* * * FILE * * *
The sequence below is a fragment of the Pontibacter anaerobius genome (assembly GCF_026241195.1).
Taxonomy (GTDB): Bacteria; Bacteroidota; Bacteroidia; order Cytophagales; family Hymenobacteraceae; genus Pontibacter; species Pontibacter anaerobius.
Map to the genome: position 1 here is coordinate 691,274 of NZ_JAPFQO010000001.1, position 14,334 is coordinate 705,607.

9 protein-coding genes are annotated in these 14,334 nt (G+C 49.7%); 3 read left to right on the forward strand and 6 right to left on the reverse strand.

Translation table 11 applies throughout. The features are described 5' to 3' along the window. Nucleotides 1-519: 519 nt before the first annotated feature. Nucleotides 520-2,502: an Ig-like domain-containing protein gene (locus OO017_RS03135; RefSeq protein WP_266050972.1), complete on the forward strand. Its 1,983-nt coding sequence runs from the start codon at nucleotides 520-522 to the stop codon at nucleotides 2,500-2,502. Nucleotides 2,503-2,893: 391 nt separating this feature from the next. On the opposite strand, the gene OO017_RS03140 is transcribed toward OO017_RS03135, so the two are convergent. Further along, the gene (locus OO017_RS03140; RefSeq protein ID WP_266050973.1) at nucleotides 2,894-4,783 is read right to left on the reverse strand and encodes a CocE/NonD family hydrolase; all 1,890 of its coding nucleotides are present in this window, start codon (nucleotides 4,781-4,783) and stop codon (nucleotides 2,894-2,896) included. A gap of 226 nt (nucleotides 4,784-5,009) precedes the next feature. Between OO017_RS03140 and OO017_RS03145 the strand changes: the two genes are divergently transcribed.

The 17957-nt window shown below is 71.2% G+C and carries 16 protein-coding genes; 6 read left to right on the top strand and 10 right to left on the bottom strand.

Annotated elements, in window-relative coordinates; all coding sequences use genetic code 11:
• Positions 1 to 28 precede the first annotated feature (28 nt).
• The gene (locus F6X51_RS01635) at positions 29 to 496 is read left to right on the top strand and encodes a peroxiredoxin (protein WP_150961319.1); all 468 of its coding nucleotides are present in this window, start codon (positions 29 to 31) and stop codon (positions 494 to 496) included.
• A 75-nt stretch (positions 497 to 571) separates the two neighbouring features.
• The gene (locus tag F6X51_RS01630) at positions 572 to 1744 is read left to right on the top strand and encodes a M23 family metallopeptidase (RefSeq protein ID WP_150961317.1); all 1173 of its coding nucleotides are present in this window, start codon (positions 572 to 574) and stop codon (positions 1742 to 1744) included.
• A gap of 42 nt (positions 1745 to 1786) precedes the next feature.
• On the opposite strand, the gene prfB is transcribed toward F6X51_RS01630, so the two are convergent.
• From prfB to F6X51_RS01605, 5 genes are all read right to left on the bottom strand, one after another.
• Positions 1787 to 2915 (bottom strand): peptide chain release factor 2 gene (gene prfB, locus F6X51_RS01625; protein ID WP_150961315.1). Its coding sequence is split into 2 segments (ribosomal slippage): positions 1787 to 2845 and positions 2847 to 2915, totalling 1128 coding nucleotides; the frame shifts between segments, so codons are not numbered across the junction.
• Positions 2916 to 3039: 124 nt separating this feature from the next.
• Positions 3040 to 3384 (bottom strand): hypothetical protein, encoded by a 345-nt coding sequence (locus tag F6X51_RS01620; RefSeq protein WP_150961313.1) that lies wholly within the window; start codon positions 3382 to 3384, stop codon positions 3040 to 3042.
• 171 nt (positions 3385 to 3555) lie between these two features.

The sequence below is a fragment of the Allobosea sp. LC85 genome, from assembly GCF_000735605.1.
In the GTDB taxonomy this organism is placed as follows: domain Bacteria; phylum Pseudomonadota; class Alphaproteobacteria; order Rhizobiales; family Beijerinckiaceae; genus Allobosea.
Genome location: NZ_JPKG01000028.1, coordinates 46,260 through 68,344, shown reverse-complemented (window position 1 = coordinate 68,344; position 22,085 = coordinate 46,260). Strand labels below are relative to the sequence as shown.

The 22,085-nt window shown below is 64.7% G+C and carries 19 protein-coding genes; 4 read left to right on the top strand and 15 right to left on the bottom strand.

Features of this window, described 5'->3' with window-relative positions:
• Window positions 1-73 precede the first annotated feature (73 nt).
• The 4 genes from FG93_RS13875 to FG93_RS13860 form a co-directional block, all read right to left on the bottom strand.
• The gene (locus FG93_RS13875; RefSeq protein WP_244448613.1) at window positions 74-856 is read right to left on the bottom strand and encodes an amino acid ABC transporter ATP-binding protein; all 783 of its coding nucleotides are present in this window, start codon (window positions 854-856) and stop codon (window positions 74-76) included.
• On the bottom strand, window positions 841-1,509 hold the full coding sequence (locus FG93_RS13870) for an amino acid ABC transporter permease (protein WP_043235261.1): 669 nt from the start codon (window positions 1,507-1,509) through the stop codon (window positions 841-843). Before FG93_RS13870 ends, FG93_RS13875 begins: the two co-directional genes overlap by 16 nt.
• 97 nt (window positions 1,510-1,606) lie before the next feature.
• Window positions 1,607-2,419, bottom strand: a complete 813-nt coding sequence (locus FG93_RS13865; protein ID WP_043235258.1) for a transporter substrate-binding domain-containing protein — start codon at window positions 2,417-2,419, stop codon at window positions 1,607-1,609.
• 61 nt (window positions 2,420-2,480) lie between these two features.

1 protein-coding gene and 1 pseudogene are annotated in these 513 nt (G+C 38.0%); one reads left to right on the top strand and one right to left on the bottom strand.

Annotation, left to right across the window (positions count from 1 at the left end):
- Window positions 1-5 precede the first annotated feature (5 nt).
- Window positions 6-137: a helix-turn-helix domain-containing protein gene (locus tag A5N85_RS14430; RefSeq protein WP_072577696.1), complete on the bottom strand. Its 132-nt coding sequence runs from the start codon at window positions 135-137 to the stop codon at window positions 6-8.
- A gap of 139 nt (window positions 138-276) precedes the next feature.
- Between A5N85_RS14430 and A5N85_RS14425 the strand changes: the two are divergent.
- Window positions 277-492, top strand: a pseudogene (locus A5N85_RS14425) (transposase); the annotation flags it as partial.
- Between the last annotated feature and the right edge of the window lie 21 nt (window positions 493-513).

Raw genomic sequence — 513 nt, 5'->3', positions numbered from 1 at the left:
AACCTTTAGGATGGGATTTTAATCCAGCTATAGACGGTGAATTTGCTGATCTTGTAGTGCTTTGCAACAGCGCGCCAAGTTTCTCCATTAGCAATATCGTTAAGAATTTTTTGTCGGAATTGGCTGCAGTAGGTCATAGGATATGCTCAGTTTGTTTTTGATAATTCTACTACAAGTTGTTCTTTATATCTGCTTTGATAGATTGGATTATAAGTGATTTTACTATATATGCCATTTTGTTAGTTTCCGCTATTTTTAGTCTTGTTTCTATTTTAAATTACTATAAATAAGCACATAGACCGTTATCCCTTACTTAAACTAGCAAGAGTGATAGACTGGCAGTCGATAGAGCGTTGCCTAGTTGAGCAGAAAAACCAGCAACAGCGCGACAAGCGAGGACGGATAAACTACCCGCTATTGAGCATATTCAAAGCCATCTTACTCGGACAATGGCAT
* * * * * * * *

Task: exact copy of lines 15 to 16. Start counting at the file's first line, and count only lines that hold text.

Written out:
• Positions 1787 to 2915 (bottom strand): peptide chain release factor 2 gene (gene prfB, locus F6X51_RS01625; protein ID WP_150961315.1). Its coding sequence is split into 2 segments (ribosomal slippage): positions 1787 to 2845 and positions 2847 to 2915, totalling 1128 coding nucleotides; the frame shifts between segments, so codons are not numbered across the junction.
• Positions 2916 to 3039: 124 nt separating this feature from the next.